See some vaguely similar discussion: http://barbarafister.wordpress.com/2009/01/04/rebuilding-trust-in-our-trust-networks/#comment-505

I think it is pretty shabby, to contact an author directly in a "fan" email, then be a bit negative in a review of her book(s). There is a lot of hypocrisy about. My general comments on reviewing (as a reviewer) are at the link I provide. But if I write or speak to an author whose books I review (which actually makes me very uncomfortable on all but a few occasions) I would not say one thing and write another.

Mon Jan 05, 09:58:00 pm  
Blogger Jud said...

I freely admit I have never read any of your works save your blog. I keep meaning to pick one up and give it a try, but I think it is sort of interesting to learn about you from a personal, rather than a profesional level.

I have no doubt that you are skilled, you are publsihed and repeatedly so, which to those throngs of us who are readers and not writers (or are failed or struggling writers) seems like quite an accomplishment.

That said, de gustibus non est disputandum. Or perhaps, nill illigitimi carborundum.

Tue Jan 06, 02:55:00 am  
Blogger Clare Dudman said...

Well Jud, a quick google search revealed that 'There's no accounting for taste' and 'Don't let the b*ggers get you down' are rough translations (I've never done any Latin). Agreed. I've been in this game long enough to know the best thing to do is (or at least attempt to) laugh.

The point I was initially trying to make is succinctly put by Maxine in her comment above. Everyone has a right to their opinions, and as Stu points out all works of literature have bad reviews, but to email an author saying her book is wonderful having written a less than wonderful review, presumably in the hope of eliciting support for her own writing, is shabby.

Yes, I realise I am very lucky to be a published writer - but I have to tell you it has not been at all easy (and continues not to be easy - which is part of the point of this blog) and I have accomplished this through my anonymous writing winning competitions - not through who I know or who I am.

I am glad you come here just to read my thoughts - I am grateful for your visits.

Tue Jan 06, 10:59:00 am  
Blogger Barbara said...

Shabby and, er, um ... stupid? Is that the word I'm looking for? I mean, how on earth could you think this would work? Maybe it's an automated process, like offers to enlarge anatomical parts going to people who don't have them just because some people do and an even smaller subset thing they're far too small.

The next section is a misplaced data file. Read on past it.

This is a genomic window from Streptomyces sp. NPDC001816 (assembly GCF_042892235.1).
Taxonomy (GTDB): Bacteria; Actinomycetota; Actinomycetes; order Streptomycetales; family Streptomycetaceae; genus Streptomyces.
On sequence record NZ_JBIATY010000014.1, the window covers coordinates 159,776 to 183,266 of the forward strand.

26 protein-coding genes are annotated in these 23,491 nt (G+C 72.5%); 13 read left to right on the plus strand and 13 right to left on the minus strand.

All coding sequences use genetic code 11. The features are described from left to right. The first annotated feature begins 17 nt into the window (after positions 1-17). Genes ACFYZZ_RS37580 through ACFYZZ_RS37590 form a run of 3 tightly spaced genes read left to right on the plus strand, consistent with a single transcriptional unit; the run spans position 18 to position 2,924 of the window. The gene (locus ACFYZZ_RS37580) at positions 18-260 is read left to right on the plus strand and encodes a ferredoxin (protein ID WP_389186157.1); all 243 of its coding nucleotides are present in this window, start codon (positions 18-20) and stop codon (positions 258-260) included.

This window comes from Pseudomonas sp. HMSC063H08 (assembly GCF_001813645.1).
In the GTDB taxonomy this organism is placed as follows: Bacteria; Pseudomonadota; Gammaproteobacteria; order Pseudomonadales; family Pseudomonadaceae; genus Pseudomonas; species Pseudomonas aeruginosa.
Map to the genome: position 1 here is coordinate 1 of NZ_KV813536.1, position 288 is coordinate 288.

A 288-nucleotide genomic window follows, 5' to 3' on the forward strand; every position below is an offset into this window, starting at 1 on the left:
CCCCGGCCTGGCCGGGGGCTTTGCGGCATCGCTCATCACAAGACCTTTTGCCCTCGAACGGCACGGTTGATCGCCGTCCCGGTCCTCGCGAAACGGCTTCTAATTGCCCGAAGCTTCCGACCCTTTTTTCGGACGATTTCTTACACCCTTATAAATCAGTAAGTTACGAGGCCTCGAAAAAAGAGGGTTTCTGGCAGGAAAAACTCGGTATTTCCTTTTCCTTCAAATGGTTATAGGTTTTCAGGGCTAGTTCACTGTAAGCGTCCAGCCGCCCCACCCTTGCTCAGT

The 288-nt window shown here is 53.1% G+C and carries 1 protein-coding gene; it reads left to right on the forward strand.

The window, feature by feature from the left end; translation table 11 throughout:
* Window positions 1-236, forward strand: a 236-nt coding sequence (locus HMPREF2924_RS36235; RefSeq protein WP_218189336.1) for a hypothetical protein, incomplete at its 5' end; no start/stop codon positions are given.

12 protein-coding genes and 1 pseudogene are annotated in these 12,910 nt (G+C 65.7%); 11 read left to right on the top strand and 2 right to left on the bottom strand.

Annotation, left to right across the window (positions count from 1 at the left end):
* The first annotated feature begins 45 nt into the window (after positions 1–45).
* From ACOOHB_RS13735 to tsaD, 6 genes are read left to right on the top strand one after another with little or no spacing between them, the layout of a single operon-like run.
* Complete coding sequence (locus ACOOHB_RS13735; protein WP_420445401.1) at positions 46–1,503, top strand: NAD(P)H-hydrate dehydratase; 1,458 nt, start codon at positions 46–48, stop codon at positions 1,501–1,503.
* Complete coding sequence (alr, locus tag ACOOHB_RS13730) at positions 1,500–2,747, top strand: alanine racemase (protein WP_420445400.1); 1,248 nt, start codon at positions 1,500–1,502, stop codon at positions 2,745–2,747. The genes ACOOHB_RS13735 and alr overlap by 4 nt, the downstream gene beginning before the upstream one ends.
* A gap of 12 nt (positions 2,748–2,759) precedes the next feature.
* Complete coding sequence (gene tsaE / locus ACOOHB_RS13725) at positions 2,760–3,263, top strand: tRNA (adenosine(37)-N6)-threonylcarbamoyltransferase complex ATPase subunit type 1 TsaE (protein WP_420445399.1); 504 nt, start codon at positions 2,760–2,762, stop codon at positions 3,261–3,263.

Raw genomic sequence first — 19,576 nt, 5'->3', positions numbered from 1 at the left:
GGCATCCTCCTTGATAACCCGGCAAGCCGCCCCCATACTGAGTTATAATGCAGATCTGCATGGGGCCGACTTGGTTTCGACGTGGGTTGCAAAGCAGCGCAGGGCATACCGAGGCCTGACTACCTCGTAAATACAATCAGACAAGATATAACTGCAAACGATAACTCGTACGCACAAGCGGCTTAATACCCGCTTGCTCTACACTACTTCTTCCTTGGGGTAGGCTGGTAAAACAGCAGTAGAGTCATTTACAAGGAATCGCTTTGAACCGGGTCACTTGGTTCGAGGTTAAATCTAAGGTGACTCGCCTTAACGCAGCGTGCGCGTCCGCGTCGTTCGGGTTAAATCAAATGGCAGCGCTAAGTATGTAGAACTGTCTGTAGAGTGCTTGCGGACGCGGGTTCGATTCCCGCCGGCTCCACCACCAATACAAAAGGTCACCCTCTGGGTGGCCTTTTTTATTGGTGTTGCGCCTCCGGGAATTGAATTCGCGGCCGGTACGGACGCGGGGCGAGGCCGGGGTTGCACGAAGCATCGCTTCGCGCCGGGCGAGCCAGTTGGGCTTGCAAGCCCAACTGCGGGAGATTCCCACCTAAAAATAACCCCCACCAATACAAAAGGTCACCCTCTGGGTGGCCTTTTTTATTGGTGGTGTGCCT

I use LibraryThing (similar to Good Reads, but geekier, in a good way) mainly to remember what I've been reading and what I thought of it. But I decided early on not to assign stars because that's such a lame way to talk about books. What I love, or what doesn't move me, has as much to do with me as it does the book. And it's so incredibly high schoolish to have a popularity ranking for something as diverse and meaningful as books. (Not sure what the UK equivalent for "high schoolish" is, but I trust you get my meaning.)

Tue Jan 06, 02:24:00 pm  
Blogger Clare Dudman said...

Yes, it is bit, really, isn't it? You've reminded me of another rating scheme I came across a couple of years ago. The first comment I got about this was interesting!

http://keeperofthesnails.blogspot.com/2005/09/storycode.html

Tue Jan 06, 08:35:00 pm  
Blogger Barbara said...

"There is nothing to stop you coding your own novel ..." Sheesh, he almost begged you to go rig the system. Which led to so much embarrassment when Amazon.ca slipped up and let people see that some authors were writing their own gushing reviews. (Now they're merely written by mothers and best friends.)

Wed Jan 07, 02:08:00 am  
Blogger Clare Dudman said...

Exactly, Barbara! My friend Dr Grump has a little test for gushing reviews on Amazon (the 'best book what I have ever read' sort). She clicks on 'see my other reviews' - and usually there aren't any...

Wed Jan 07, 08:38:00 am  
Anonymous marly said...

Ah, don't worry about any of it. Just be true to Clare, Clare, Clare and make a world of words, "vast and meaningful," where "the transient is seen in the light of the eternal." (Just read those lines in an old William Plomer book.)

Let the rest go. The ointment is full of flies these days, and they will never turn to amber.

Happy New Year--may your words make the very most of it!

Wed Jan 07, 07:22:00 pm  
Anonymous marly said...

Dr. Grump is right--they are a bunch of weirdos!

Wed Jan 07, 07:23:00 pm  
Anonymous marly said...

Second thoughts: But they're our dratted weirdos, and so we have to love them as best we can.

Wed Jan 07, 07:26:00 pm  
Blogger Clare Dudman said...

Yes, Marly, we have to love these poor deluded souls that do not appreciate our true worth and talent, and our awe-inspiring contribution to the world:-)...

Thu Jan 08, 11:31:00 am  
Blogger Clare Dudman said...

Sorry, just had to go away and gag someone just then...

Anyway, to continue...

Thank you Marly, that is such a clever and beautiful metaphor about the amber! Quite wonderful, in my opinion.

Thu Jan 08, 11:36:00 am  
Blogger jem said...

I've been logging my reads on that site for quite a while now. I use it as a personal record, so I know what I've read and what I thought of it on finishing. Which sometimes changes a little through time.

I use the stars loosely, but always write a few comments too, about what worked or didn't for me. Probably not much help for other readers of my comments in judging the book - it probably tells them more about me and my tastes.

I'm often surprised though at how my opinions differ from others. My good book can be someone elses trash.

Sat Jan 10, 12:37:00 pm  
Blogger Clare Dudman said...

Jem: yes, I am sure you do give some thought to your reviews and rating - it's just that some people, I feel, do not. I am quite certain that some days I would give a book 5 stars then a few days later give it maybe 4 ...and vice versa ...and so on.

Sun Jan 11, 03:11:00 pm